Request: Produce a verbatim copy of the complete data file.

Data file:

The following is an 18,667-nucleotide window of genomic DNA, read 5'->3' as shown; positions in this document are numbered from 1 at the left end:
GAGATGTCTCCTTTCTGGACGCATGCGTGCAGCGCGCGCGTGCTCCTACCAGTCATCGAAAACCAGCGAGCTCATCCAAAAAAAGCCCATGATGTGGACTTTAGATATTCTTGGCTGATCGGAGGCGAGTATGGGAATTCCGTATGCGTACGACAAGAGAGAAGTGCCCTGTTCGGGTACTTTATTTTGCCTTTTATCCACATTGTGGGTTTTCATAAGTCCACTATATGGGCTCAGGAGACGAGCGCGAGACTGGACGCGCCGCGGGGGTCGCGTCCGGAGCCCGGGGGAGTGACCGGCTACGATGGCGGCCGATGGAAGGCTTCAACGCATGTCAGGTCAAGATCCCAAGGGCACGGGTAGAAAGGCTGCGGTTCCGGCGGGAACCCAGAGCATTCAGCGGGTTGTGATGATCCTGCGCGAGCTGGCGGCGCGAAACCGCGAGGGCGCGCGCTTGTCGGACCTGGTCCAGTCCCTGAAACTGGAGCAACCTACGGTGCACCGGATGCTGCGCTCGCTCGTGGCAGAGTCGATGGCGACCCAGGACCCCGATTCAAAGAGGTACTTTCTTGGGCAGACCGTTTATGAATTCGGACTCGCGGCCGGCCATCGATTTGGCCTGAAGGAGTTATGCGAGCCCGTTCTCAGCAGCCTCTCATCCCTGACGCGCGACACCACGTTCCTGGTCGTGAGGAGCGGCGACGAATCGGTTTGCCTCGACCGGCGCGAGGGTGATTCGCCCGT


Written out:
The following is an 18,667-nucleotide window of genomic DNA, read 5'->3' as shown; positions in this document are numbered from 1 at the left end:
GAGATGTCTCCTTTCTGGACGCATGCGTGCAGCGCGCGCGTGCTCCTACCAGTCATCGAAAACCAGCGAGCTCATCCAAAAAAAGCCCATGATGTGGACTTTAGATATTCTTGGCTGATCGGAGGCGAGTATGGGAATTCCGTATGCGTACGACAAGAGAGAAGTGCCCTGTTCGGGTACTTTATTTTGCCTTTTATCCACATTGTGGGTTTTCATAAGTCCACTATATGGGCTCAGGAGACGAGCGCGAGACTGGACGCGCCGCGGGGGTCGCGTCCGGAGCCCGGGGGAGTGACCGGCTACGATGGCGGCCGATGGAAGGCTTCAACGCATGTCAGGTCAAGATCCCAAGGGCACGGGTAGAAAGGCTGCGGTTCCGGCGGGAACCCAGAGCATTCAGCGGGTTGTGATGATCCTGCGCGAGCTGGCGGCGCGAAACCGCGAGGGCGCGCGCTTGTCGGACCTGGTCCAGTCCCTGAAACTGGAGCAACCTACGGTGCACCGGATGCTGCGCTCGCTCGTGGCAGAGTCGATGGCGACCCAGGACCCCGATTCAAAGAGGTACTTTCTTGGGCAGACCGTTTATGAATTCGGACTCGCGGCCGGCCATCGATTTGGCCTGAAGGAGTTATGCGAGCCCGTTCTCAGCAGCCTCTCATCCCTGACGCGCGACACCACGTTCCTGGTCGTGAGGAGCGGCGACGAATCGGTTTGCCTCGACCGGCGCGAGGGTGATTCGCCCGT